You can get weird searches coming through a blog sometimes. For example, I still get hits for people looking for a specific pron site because I once typed in two fair innocent words. I won't say what they are because I'm really not looking for that kind of traffic. But let's say every time I check Statcounter there's always weird result listed there.
But the best in recent days was someone typing into Google looking for "Me and You and a God Named Boo." Which I think is pretty damn funny considering I'm sure our little furball probably thinks he should be a god. Or at least worshipped and treated like one.
Oddly enough, when you actually do that search most of the results are for the actual song, but there is one for that spelling. It's for a song supposedly song that charted in Switzerland. However, I'm pretty sure that has to be a typo as well.
By the way, I'll try and take some pictures of Boo over the weekend and provide his fans with an update.
My other oddity is this story. Now, for you reporters out there who read this blog, and I know there are a few of you, there is an important thing you should know. If you ever find yourself doing a story about comic books and you used this headline or some variant, or you use it as your lede (this is actually a wire story, so the headline was the lede in other places) anybody who collects comics can legally beat you up. That might not be a scary prospect, but there are a lot of us out there and we can sneak up on you when you're not expecting it.
This story is the dream if you've ever collected comics long enough. You somehow magically stumble across Detective #27 or Action #1, both of which are worth hundreds of thousands of dollars. Lord know when I was growing up I'd always run into someone around the bay who would claim to have had some ultra rare comic when they were growing up or who had a relative who might still have them in a basement or attic somewhere.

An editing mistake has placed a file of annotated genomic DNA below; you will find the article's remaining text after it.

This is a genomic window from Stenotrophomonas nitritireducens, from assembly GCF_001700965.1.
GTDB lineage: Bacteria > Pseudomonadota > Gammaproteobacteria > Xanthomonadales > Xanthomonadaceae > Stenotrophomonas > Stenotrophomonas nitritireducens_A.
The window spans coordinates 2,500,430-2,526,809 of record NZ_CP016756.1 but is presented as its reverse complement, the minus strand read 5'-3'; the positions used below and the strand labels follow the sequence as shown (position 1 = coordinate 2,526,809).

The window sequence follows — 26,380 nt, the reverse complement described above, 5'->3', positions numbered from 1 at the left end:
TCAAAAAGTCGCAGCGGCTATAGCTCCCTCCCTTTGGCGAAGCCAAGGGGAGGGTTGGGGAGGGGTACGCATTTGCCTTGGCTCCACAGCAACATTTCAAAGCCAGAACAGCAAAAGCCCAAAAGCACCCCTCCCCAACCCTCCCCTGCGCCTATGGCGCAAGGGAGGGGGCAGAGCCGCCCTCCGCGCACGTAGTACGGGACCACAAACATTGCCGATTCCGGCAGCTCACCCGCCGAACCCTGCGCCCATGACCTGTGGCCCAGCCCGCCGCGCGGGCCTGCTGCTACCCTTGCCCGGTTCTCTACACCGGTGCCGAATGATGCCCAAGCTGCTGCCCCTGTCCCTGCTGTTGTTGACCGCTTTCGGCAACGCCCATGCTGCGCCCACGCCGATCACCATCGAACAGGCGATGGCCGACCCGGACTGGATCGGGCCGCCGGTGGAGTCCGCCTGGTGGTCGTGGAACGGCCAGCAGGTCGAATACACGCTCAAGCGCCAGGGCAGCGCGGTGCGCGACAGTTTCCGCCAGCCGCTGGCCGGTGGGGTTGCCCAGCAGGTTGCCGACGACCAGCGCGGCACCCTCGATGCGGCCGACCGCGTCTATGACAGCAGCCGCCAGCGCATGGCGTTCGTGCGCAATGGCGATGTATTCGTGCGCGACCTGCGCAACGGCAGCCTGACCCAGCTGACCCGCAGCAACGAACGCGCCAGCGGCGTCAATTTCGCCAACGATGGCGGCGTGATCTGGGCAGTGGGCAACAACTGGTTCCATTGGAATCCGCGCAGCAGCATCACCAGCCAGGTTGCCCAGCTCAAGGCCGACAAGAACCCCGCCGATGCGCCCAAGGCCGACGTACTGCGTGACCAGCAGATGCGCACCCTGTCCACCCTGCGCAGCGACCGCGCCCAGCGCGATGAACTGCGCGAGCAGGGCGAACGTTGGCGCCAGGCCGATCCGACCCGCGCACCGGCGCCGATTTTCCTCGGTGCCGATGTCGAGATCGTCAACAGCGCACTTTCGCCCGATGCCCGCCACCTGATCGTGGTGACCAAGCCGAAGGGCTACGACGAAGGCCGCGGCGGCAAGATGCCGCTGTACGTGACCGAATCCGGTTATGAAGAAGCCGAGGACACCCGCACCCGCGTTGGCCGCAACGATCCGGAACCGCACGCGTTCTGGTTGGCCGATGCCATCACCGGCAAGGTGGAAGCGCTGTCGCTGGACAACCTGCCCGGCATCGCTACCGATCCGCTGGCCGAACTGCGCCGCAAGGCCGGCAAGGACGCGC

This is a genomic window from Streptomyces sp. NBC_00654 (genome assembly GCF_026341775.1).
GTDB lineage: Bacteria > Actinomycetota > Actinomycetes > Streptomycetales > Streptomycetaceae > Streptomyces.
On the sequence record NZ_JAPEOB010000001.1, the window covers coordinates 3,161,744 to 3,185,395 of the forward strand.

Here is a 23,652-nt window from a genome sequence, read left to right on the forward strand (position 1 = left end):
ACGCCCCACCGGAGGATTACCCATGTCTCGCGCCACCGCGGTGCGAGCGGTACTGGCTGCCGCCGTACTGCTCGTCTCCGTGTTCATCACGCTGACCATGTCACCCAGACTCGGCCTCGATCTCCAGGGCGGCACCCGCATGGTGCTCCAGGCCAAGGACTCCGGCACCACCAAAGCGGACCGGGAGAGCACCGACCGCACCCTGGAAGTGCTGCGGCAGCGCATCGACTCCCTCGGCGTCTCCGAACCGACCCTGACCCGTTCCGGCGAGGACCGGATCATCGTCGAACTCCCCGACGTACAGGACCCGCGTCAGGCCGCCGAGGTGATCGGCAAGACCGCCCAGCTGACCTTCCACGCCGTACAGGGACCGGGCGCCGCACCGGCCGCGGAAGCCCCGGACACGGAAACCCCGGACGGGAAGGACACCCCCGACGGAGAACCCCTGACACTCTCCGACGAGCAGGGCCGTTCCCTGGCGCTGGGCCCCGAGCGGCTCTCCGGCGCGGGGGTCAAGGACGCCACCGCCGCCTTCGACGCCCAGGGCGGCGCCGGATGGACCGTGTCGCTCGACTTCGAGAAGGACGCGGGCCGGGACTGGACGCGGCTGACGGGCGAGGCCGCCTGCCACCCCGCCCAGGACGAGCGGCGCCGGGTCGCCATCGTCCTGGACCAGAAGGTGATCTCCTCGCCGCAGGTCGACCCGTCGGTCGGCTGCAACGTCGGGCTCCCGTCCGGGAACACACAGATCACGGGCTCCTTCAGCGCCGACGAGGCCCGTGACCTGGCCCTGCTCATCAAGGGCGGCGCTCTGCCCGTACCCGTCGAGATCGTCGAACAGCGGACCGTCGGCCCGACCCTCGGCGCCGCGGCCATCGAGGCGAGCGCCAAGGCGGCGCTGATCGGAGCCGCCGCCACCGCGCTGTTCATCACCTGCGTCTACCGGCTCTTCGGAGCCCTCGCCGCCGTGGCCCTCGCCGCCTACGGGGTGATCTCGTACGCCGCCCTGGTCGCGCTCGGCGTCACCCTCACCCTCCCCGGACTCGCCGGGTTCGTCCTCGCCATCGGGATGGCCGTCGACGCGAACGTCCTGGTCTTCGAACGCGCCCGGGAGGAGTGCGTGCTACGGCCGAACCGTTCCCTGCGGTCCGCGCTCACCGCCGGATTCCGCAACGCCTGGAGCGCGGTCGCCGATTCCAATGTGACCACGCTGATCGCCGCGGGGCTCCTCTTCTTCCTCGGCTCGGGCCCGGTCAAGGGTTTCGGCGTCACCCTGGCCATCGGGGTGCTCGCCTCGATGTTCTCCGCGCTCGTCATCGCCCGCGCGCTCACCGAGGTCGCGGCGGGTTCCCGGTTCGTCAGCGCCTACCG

Never panned out, of course. Never stopped me from looking, though. When I was younger I used to hit used book stores and garage sales looking for comics that people thought were worthless. Found some pretty cool stuff over the years too. But alas, nothing worth six figures. I think the best I ever did was buy a copy of Spider-Man #300 for 50 cents and resold it a week later for $50. Oh, and I bought some comics off a guy who, in retrospect, was probably selling them to buy drugs. What I bought for $80 I later resold for close to $1,000.
Comics are a ruthless business, folks. There used to be a small group of us in St. John's about 15 years ago constantly on the prowl for deals like this. We called ourselves Mercs.
Cathy asked me this evening if I had any $100,000 comics stashed around. Alas, no. I have maybe a dozen or so worth a couple of hundred dollars. Which isn't bad. But I do still dream of going into an attic one day, moving a few boxes and finding that magic comic.
In the meantime, please don't use "Holy -----, Batman!" in any story you write. Thank you...